Background: Older people are less likely to be included in clinical trials. Little is known about factors influencing older people's decisions about participating in clinical trials.
Objectives: To examine the views of older people about participating in clinical trials.
Methods: Postal questionnaire to 801 participants who had completed the MAVIS nutrition trial, aged 65 yrs and older. Closed and open questions sought participants' views about factors important to them when deciding to take part in a trial, features of the MAVIS trial they liked and disliked and changes they would suggest.
Results: 540 (59% of MAVIS trial participants) returned the questionnaire. The most important reasons reported for taking part in the trial were helping the research team and medical knowledge, and helping other older people. Participants valued good communication with the trial staff and good organisation. Participants reported concerns about swallowing pills and taking a placebo. Participants reported that future participation in trials could be influenced by poor health status.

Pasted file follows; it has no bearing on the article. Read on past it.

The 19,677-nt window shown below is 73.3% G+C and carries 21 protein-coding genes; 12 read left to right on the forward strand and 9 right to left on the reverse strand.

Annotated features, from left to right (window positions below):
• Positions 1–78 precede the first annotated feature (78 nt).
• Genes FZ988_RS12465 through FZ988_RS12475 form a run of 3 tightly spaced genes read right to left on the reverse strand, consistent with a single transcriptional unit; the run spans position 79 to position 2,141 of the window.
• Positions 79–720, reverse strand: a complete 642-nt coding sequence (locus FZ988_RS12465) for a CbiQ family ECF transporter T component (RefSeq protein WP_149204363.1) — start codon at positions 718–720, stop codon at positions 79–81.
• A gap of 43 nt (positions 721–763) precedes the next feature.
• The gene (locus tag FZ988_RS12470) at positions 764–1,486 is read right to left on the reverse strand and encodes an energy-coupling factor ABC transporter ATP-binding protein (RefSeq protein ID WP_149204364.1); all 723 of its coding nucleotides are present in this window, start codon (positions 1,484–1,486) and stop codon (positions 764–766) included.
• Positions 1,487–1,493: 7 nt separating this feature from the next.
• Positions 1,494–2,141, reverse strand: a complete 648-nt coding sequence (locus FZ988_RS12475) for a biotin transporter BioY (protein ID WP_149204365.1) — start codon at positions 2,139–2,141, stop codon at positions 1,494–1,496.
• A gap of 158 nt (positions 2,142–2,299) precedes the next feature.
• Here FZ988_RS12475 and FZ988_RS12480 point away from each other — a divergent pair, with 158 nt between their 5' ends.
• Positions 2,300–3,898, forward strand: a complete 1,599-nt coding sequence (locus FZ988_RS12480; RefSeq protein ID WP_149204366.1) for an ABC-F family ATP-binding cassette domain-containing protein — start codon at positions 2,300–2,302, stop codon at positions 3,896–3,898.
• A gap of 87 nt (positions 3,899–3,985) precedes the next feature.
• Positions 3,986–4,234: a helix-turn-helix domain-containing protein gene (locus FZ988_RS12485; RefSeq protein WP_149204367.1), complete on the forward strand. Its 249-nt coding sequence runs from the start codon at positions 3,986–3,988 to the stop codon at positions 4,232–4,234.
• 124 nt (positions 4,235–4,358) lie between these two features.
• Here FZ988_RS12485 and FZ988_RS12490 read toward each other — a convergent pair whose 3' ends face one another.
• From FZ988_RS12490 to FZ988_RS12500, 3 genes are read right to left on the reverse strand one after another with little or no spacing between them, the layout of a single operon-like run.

Limitations: This questionnaire surveyed older participants who had taken part in a randomised controlled trial. It did not elicit the views of people who had withdrawn or never decided to take part in the trial.
Conclusions: Older people report altruistic reasons for taking part in trials. Simple trial designs, which minimise demands on participants and maintain good communications should be preferred. Explaining the need for older people, despite poor health, to participate in trials may help the generalisability of clinical trials.